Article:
This time of year is about roster decisions. Teams are working to build their 2016 rosters with an eye on how 2016 fits into their overall plan. Some teams are looking at their current roster and payroll and deciding to go for it, while others are setting themselves up for a bright future. Clubs are making trades and signing free agents, and from the outside, we’re trying to figure out which moves are good and which aren’t.
There are a lot of factors that go into evaluating a particular transaction or set of transactions. Far too many to talk about all at once. But we can generally agree that our attempt to forecast future player performance is central to any effort. In order to know if the Cubs made a smart move in signing Ben Zobrist, we need to develop some prediction about how good Zobrist will be over the life of his four-year deal. Obviously, this is a tricky business.
We are trying to project Zobrist’s future. We’ve talked about projections in this space before. They are estimates of true talent, adjusted for aging. You can read more about the basics here, but this article will focus on the aging component. In order to make decisions about players, we need to know how good they are presently and how those skills will improve or decline in the future.
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The World Series ended just over a week ago, but the offseason is already in full swing. Free agents are free to sign with any club they wish and we’ve even had our first significant trade. The MLB offseason is a little slower to develop than some of the other major sports, but there is plenty to follow from the start. One of the first steps in the offseason journey is the extension and acceptance or decline of the Qualifying Offer (QO). The qualifying offer is a pretty simple concept that comes along with some relatively important consequences.
It works like this. Teams who are losing free agents are able to offer those free agents a one-year contract which the players can choose to accept or reject. If the player rejects the contract and signs with another team, the team who lost the player gets an extra (between the first and second rounds) draft pick the following June and the team signing the player loses their first round pick the following year. Because this is baseball, there are a number of nuances to that description.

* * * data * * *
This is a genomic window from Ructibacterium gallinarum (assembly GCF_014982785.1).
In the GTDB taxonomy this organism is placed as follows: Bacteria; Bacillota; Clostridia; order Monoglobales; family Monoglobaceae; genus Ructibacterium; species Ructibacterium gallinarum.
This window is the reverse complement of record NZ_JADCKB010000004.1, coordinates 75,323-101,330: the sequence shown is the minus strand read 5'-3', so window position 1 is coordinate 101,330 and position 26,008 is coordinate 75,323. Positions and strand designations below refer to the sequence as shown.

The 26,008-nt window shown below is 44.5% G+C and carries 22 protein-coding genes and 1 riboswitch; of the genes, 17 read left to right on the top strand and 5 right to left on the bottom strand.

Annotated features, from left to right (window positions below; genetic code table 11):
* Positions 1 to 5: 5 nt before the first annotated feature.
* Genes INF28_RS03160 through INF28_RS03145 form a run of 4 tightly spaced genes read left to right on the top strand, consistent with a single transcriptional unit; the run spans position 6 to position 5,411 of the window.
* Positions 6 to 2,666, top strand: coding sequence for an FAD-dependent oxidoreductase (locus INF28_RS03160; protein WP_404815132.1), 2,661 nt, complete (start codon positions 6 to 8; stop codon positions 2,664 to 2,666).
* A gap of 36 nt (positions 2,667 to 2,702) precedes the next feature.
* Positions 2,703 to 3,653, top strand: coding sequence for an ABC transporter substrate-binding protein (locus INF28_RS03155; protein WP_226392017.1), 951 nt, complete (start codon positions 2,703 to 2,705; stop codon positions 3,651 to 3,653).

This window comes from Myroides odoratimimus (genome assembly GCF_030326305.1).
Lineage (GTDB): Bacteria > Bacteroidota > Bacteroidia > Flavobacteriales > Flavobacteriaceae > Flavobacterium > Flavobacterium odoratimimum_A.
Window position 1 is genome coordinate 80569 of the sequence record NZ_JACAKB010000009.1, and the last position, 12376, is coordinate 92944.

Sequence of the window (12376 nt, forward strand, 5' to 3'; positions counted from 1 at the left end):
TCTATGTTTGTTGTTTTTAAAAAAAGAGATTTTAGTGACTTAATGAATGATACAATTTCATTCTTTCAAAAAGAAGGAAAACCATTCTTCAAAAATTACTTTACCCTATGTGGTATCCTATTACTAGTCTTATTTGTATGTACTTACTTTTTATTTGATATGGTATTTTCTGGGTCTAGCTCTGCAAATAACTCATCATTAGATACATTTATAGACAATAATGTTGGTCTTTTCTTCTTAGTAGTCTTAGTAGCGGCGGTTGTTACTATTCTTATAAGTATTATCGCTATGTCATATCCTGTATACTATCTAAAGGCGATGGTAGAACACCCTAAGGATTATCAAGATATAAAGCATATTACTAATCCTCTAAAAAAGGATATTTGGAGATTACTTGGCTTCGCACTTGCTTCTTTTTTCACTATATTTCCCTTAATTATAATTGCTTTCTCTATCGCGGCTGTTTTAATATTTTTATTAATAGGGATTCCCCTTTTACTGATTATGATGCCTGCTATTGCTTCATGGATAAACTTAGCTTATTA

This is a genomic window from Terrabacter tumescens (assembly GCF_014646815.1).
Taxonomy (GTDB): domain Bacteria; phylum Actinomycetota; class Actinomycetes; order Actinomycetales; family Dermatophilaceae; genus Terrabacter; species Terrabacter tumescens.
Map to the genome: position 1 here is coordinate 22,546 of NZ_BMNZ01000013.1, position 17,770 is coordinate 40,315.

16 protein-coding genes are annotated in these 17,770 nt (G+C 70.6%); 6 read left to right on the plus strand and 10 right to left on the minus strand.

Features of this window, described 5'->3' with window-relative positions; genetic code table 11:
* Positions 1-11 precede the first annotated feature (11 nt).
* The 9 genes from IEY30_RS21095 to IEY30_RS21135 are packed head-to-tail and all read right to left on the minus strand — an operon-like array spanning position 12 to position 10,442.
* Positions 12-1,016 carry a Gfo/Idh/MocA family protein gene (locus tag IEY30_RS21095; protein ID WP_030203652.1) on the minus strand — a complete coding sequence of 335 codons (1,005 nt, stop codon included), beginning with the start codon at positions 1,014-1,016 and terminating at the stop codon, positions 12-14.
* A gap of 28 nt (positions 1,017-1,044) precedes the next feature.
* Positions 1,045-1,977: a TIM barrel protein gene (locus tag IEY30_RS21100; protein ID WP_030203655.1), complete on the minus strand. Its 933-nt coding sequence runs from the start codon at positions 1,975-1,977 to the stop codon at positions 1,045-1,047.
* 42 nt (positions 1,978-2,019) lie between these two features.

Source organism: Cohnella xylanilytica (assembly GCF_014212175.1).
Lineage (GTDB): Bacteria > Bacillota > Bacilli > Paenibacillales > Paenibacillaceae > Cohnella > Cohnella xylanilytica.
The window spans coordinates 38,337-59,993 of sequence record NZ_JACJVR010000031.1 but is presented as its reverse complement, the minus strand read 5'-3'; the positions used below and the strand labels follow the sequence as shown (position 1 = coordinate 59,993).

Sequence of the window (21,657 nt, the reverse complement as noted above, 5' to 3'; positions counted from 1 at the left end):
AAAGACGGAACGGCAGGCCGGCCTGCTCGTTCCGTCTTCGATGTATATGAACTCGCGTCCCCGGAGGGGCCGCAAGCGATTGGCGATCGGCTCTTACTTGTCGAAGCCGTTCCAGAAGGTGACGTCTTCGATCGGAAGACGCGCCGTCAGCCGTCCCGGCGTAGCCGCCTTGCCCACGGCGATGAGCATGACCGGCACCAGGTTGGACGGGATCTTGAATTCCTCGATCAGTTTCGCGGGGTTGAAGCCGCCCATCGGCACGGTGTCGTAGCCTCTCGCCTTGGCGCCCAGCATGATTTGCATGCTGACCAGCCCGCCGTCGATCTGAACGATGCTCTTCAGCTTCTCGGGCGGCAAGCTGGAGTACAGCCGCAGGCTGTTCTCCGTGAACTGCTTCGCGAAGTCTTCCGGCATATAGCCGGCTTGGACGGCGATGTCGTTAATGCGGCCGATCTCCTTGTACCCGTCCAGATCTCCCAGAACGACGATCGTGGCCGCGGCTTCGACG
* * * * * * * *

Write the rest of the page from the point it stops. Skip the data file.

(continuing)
Baseball analysts are frequently wrong. Everyone who writes for this website picked the Nationals to win the NL East, for example. We also split between Detroit and Cleveland for the AL Central, with no votes for the Royals. Predicting baseball is difficult because it’s a game with many variables and lots of randomness. It is probably very unlikely that a world class chess player would lose to a novice in any one game, but it’s especially unlikely they’d lose more often than not over 100 games. In baseball, there are so many things impacting single games, and there are 2,430 games, so predicting a full season is especially challenging.
And as has been noted in a lot of places, we didn’t do a great job predicting the 2015 season. The Rangers, Astros, Blue Jays, Royals, and Mets weren’t exactly consensus playoff picks. Whoops!
This has led to plenty of push back against sites like ours and serves as a criticism of the work we do when it comes to predicting the game. Presumably, if we can’t accurately predict which teams will be good and bad, you might not want to put a ton of stock in what we’re saying. Surely, no reasonable person would hold anyone to a standard of perfection, but whiffing often can be a sign of a flawed process.
I’m not going to litigate exactly where our projections may or not be flawed in this post, but rather, I want to separate out two very different components of overall wrongness. In fact, there are essentially two ways in which our overall estimates of the league can be incorrect and you should understand the forces at play when determining how much stock to put into the work done here, and at other sites like Baseball Prospectus.